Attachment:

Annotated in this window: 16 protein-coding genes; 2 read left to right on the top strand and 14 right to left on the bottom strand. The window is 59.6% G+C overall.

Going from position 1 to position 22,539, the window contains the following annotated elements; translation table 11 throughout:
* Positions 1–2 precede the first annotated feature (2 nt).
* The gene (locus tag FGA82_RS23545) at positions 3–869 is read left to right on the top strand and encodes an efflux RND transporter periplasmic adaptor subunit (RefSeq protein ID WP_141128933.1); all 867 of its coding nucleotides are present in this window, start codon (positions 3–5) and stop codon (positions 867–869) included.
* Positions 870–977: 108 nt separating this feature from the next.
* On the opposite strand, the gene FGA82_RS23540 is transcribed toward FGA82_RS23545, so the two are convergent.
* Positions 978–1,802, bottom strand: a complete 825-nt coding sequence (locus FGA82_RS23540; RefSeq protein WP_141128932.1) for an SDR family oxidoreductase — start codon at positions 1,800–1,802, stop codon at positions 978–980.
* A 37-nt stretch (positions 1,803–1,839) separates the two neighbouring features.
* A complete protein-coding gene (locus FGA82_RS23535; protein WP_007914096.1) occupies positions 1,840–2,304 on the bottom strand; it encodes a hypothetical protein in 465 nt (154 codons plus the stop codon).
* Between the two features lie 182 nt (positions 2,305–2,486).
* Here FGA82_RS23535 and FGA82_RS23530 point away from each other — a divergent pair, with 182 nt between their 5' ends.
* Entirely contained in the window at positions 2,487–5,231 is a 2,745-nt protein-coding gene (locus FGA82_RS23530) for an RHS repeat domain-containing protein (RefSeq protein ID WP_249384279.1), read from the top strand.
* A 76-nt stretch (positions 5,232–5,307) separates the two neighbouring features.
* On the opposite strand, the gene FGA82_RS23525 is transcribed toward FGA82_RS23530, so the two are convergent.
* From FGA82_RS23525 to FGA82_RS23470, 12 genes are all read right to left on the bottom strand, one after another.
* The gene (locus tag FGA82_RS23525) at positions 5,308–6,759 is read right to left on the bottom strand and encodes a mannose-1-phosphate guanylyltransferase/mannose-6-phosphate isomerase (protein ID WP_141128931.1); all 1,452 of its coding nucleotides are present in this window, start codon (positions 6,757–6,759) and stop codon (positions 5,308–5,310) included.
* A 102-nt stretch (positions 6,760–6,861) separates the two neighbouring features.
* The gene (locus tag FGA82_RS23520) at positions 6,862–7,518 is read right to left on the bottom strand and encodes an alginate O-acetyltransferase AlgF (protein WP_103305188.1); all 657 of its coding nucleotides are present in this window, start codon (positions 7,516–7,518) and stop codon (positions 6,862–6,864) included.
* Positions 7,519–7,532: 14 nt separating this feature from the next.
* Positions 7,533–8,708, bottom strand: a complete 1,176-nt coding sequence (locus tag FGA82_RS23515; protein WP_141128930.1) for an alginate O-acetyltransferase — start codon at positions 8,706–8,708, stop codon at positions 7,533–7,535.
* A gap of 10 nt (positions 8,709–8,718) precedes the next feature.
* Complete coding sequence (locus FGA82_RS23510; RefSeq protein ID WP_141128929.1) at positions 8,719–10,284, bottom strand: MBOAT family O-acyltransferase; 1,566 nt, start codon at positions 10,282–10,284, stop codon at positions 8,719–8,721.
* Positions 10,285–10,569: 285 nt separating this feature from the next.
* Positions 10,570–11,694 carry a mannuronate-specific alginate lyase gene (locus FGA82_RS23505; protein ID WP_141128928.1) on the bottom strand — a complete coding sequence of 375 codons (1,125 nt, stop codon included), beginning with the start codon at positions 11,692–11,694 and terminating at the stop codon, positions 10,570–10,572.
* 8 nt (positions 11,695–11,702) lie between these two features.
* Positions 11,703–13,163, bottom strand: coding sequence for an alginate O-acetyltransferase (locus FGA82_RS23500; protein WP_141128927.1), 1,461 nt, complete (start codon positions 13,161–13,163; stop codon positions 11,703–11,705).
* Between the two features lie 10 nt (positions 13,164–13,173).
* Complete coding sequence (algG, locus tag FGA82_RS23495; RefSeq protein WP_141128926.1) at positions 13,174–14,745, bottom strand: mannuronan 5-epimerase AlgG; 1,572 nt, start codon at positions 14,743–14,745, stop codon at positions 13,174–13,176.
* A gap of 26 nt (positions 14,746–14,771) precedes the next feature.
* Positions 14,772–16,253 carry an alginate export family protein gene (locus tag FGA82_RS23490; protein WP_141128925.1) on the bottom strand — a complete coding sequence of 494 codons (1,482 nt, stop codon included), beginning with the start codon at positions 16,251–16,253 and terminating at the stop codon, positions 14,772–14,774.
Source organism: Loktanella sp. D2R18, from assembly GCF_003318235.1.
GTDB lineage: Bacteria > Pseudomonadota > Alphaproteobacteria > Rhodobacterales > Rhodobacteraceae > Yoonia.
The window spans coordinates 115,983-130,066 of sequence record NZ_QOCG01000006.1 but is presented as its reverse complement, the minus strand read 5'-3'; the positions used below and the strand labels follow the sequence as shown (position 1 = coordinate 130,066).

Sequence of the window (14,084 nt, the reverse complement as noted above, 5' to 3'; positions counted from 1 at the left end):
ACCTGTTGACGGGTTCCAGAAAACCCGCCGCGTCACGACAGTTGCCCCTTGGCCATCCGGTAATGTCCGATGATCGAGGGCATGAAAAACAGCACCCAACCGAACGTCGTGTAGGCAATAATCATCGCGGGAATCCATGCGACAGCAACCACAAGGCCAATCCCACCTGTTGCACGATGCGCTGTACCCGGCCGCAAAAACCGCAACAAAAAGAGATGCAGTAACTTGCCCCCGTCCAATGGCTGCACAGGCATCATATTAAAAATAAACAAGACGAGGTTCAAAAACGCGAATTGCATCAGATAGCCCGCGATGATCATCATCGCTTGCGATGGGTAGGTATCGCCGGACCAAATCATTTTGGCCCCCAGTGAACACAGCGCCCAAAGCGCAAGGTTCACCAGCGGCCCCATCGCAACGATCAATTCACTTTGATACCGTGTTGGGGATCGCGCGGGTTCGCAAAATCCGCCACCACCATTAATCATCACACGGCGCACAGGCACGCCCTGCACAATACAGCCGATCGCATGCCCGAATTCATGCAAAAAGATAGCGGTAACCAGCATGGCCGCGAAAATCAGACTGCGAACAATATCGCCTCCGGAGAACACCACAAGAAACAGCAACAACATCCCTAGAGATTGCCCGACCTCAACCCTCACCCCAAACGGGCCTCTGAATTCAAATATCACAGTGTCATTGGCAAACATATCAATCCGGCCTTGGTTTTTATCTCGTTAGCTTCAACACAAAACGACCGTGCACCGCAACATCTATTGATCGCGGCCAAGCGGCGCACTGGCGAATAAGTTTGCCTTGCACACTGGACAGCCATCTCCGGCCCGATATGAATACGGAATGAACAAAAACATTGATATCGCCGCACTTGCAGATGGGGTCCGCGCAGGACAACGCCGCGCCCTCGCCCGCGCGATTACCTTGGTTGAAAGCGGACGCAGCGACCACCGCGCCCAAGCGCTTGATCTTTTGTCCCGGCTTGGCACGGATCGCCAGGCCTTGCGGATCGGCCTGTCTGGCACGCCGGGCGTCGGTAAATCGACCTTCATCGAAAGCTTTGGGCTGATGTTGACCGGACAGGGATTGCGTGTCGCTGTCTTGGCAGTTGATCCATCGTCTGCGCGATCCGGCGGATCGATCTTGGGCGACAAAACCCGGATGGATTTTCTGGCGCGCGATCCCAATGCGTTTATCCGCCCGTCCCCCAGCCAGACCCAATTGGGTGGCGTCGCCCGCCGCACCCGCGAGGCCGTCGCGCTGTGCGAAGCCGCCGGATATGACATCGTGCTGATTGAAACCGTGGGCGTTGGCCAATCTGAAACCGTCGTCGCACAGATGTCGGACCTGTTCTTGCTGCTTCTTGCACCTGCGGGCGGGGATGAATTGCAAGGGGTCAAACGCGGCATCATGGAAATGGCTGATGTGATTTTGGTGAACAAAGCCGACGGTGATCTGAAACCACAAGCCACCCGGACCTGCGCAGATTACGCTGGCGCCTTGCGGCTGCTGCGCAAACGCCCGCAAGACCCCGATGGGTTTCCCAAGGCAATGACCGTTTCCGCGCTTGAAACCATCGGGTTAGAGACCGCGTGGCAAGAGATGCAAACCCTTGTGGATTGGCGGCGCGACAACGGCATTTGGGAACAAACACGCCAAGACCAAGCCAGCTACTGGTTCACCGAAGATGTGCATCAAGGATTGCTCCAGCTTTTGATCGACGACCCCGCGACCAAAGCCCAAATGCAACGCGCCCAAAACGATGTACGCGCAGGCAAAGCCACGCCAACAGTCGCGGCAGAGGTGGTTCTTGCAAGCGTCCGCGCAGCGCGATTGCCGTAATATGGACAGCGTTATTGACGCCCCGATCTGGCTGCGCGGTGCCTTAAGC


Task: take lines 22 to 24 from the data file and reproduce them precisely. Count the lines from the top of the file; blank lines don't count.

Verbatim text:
* Complete coding sequence (locus FGA82_RS23510; RefSeq protein ID WP_141128929.1) at positions 8,719–10,284, bottom strand: MBOAT family O-acyltransferase; 1,566 nt, start codon at positions 10,282–10,284, stop codon at positions 8,719–8,721.
* Positions 10,285–10,569: 285 nt separating this feature from the next.
* Positions 10,570–11,694 carry a mannuronate-specific alginate lyase gene (locus FGA82_RS23505; protein ID WP_141128928.1) on the bottom strand — a complete coding sequence of 375 codons (1,125 nt, stop codon included), beginning with the start codon at positions 11,692–11,694 and terminating at the stop codon, positions 10,570–10,572.